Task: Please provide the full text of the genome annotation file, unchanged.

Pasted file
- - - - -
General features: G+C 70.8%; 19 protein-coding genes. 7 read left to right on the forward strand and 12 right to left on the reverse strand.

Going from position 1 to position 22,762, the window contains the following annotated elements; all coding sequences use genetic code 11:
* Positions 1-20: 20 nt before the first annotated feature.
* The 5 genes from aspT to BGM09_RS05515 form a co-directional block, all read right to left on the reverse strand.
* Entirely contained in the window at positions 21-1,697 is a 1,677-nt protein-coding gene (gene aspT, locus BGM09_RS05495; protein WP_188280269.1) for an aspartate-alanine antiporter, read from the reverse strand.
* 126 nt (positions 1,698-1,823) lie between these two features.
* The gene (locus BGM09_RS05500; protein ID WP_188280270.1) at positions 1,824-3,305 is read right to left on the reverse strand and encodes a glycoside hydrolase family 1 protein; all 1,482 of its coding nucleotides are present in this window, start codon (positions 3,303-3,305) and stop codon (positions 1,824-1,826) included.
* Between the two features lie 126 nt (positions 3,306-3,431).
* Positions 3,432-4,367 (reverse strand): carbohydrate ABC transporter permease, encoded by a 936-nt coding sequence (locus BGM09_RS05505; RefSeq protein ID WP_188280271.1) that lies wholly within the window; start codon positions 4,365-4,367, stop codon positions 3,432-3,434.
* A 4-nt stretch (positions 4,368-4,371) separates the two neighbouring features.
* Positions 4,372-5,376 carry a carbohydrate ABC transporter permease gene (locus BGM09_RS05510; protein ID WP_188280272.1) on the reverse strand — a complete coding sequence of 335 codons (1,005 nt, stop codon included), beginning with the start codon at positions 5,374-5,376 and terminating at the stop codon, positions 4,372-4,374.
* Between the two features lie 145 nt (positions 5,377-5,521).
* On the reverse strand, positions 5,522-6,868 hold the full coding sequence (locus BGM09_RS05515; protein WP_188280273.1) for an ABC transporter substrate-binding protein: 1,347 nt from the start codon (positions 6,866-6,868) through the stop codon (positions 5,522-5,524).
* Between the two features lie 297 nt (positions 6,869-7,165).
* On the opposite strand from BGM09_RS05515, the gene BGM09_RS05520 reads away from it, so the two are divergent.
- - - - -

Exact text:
General features: G+C 70.8%; 19 protein-coding genes. 7 read left to right on the forward strand and 12 right to left on the reverse strand.

Going from position 1 to position 22,762, the window contains the following annotated elements; all coding sequences use genetic code 11:
* Positions 1-20: 20 nt before the first annotated feature.
* The 5 genes from aspT to BGM09_RS05515 form a co-directional block, all read right to left on the reverse strand.
* Entirely contained in the window at positions 21-1,697 is a 1,677-nt protein-coding gene (gene aspT, locus BGM09_RS05495; protein WP_188280269.1) for an aspartate-alanine antiporter, read from the reverse strand.
* 126 nt (positions 1,698-1,823) lie between these two features.
* The gene (locus BGM09_RS05500; protein ID WP_188280270.1) at positions 1,824-3,305 is read right to left on the reverse strand and encodes a glycoside hydrolase family 1 protein; all 1,482 of its coding nucleotides are present in this window, start codon (positions 3,303-3,305) and stop codon (positions 1,824-1,826) included.
* Between the two features lie 126 nt (positions 3,306-3,431).
* Positions 3,432-4,367 (reverse strand): carbohydrate ABC transporter permease, encoded by a 936-nt coding sequence (locus BGM09_RS05505; RefSeq protein ID WP_188280271.1) that lies wholly within the window; start codon positions 4,365-4,367, stop codon positions 3,432-3,434.
* A 4-nt stretch (positions 4,368-4,371) separates the two neighbouring features.
* Positions 4,372-5,376 carry a carbohydrate ABC transporter permease gene (locus BGM09_RS05510; protein ID WP_188280272.1) on the reverse strand — a complete coding sequence of 335 codons (1,005 nt, stop codon included), beginning with the start codon at positions 5,374-5,376 and terminating at the stop codon, positions 4,372-4,374.
* Between the two features lie 145 nt (positions 5,377-5,521).
* On the reverse strand, positions 5,522-6,868 hold the full coding sequence (locus BGM09_RS05515; protein WP_188280273.1) for an ABC transporter substrate-binding protein: 1,347 nt from the start codon (positions 6,866-6,868) through the stop codon (positions 5,522-5,524).
* Between the two features lie 297 nt (positions 6,869-7,165).
* On the opposite strand from BGM09_RS05515, the gene BGM09_RS05520 reads away from it, so the two are divergent.